Oct 14 2010 By Lauren Crooks
Maggie's cancer centre
HEARTLESS thieves who stole lead from the roof of a cancer centre in Glasgow forced it to close temporarily - after it was flooded by rainwater.
Staff arrived at the Maggie's cancer caring centre last Wednesday to find furniture, carpets and walls were soaked.
The building's electrics were also ruined because of the water damage.
Matters could have been even worse if a workman at Glasgow University hadn't noticed the state of the roof and reported it to police.
But despite the university's estates department fitting a temporary repair to the property, the centre was closed for five days and only reopened on Monday.
Gillian Hailstones, head of the centre, said: "We are saddened that this has resulted in us having to close our doors and not being able to deliver our programme of support to people affected by cancer.
"Approximately 30 to 40 people a day visit the centre to receive vital emotional and practical support. We had to work very hard to get the doors open as soon as possible for those people.
"We are delighted by the kindness from our neighbours at the University of Glasgow, who stepped in during our absence to avert further damage.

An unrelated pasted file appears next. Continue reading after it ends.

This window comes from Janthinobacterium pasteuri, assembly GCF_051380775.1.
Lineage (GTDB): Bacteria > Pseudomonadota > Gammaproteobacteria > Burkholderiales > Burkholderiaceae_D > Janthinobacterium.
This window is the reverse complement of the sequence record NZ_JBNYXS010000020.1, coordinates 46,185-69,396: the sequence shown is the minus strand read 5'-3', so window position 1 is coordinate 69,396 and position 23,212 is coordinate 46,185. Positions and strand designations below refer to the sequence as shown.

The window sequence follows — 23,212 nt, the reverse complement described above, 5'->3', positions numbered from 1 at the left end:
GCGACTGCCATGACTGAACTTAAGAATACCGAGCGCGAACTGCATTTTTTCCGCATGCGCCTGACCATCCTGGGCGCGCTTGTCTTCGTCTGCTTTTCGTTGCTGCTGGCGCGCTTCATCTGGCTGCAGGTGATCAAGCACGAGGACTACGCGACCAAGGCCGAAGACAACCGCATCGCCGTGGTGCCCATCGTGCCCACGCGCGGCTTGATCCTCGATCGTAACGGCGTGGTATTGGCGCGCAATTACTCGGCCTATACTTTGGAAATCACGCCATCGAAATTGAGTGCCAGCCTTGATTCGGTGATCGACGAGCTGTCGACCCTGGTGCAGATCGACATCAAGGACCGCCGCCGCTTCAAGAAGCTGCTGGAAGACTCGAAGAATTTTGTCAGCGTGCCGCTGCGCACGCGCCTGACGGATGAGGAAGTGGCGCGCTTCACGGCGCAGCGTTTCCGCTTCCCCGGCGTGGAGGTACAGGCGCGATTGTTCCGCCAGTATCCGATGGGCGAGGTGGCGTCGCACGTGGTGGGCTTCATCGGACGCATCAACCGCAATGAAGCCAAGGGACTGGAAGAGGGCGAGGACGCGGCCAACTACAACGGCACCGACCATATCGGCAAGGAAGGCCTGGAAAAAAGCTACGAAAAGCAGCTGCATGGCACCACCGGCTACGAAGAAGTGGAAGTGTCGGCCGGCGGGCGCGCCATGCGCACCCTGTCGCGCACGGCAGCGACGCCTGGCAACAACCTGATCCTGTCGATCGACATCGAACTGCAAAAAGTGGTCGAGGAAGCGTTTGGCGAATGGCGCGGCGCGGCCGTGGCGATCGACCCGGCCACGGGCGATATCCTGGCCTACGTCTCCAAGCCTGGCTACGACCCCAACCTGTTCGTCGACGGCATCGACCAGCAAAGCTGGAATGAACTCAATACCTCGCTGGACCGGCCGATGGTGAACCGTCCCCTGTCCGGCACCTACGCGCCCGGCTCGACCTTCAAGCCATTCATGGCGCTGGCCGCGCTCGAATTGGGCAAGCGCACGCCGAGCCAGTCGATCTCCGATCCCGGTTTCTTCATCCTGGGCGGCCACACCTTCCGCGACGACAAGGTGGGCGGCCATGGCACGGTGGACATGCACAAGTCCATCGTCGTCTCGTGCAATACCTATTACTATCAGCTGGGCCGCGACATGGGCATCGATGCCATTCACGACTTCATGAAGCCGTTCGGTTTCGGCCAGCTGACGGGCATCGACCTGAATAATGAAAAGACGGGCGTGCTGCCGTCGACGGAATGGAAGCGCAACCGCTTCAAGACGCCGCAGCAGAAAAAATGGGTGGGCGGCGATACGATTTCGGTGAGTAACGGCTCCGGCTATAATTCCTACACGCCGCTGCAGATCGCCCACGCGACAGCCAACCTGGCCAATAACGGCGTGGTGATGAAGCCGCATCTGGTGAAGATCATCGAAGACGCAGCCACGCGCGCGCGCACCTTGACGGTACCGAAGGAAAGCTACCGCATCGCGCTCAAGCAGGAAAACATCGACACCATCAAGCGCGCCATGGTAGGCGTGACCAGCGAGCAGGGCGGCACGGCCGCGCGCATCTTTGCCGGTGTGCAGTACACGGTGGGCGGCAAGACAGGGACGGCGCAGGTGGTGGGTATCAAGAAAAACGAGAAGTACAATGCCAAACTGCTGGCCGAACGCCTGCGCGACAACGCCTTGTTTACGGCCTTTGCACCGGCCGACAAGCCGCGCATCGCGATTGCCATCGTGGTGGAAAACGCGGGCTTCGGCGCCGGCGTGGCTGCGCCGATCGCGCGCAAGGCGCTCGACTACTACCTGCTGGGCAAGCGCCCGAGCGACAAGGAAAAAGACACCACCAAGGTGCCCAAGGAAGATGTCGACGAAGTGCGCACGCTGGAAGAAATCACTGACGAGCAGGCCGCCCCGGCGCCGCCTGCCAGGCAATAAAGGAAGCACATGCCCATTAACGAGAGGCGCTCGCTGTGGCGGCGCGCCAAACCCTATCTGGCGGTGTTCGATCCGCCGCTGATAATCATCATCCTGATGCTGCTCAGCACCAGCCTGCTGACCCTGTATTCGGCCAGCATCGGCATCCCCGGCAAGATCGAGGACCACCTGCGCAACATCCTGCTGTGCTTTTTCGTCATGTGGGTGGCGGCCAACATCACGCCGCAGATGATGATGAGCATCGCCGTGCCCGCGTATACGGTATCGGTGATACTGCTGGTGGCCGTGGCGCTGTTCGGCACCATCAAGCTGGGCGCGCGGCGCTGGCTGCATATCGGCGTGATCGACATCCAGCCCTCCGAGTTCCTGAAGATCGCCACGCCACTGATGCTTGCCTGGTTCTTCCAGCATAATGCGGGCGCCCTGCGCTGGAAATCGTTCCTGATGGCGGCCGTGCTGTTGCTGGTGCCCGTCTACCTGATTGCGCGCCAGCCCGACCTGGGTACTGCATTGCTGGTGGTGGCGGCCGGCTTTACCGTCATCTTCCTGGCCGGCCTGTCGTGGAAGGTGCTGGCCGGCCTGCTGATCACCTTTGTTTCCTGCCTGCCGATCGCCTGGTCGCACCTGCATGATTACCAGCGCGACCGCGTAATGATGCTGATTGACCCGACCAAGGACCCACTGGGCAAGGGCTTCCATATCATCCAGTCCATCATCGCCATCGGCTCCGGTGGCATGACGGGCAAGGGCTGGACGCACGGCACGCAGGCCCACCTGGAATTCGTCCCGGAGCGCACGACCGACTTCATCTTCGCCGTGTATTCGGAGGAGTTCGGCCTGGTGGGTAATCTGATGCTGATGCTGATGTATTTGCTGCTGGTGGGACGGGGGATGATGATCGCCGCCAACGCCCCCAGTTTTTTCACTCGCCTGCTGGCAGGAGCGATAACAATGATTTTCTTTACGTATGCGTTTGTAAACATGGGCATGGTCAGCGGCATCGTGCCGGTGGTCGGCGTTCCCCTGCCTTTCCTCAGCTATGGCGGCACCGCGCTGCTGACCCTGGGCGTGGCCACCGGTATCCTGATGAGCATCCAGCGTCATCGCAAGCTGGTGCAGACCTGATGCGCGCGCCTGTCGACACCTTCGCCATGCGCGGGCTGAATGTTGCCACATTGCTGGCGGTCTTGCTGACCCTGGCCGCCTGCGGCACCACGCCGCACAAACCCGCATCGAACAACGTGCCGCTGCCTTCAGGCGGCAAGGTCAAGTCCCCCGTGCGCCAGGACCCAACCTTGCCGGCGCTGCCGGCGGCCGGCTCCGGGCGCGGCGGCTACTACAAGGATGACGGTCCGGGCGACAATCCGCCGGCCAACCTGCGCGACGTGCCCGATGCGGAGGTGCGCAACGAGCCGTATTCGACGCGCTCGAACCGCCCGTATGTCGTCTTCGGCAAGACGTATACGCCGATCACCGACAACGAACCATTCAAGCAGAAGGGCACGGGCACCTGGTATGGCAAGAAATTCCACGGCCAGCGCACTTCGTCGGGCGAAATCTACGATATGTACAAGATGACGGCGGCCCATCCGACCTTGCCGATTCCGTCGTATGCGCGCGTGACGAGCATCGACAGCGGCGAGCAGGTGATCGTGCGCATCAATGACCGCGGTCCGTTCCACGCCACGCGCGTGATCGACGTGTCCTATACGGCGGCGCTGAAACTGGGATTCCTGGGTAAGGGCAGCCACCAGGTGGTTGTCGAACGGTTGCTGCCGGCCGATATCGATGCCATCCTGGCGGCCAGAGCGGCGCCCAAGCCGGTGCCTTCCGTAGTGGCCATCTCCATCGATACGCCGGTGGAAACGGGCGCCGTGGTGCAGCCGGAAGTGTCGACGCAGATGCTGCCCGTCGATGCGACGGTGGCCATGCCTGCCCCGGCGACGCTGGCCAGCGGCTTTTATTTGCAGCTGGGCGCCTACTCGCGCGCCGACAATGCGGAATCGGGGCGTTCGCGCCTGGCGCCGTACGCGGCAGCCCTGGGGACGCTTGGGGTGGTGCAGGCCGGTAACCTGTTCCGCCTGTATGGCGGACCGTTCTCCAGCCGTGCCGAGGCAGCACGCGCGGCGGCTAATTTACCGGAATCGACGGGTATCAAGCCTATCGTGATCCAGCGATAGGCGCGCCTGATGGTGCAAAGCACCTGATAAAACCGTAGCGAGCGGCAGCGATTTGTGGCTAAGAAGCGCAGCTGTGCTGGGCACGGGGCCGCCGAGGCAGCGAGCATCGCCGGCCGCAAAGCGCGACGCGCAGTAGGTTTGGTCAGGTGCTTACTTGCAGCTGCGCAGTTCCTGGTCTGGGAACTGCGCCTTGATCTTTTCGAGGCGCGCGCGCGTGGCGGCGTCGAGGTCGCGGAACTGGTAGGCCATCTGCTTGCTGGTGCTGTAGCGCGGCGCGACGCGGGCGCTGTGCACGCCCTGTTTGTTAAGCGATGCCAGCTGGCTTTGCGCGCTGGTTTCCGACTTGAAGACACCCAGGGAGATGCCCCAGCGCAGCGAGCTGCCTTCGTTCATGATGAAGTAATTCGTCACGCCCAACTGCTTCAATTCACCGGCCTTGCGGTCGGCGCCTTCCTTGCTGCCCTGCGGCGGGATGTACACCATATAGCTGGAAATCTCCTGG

"We are optimistic that we will be covered by insurance."
The building was opened in 2002 and stands at the entrance to the University of Glasgow, beside Kelvingrove Park and the Western Infirmary.
The converted gatehouse is home to a support programme for cancer sufferers across Glasgow and the surrounding areas.
Caroline Miller, Maggie's Glasgow community fundraiser, said: "It costs approximately s350,000 a year to run our centre.
"The community support for Maggie's Glasgow is very strong with people from all walks of life greatly valuing the impact that our centre has on the region's cancer population."
Maggie's Glasgow helps around 12,000 visitors a year.
A second Maggie's Centre in Glasgow is being developed next to the Beatson Oncology Unit,near the city's Gartnavel Hospital.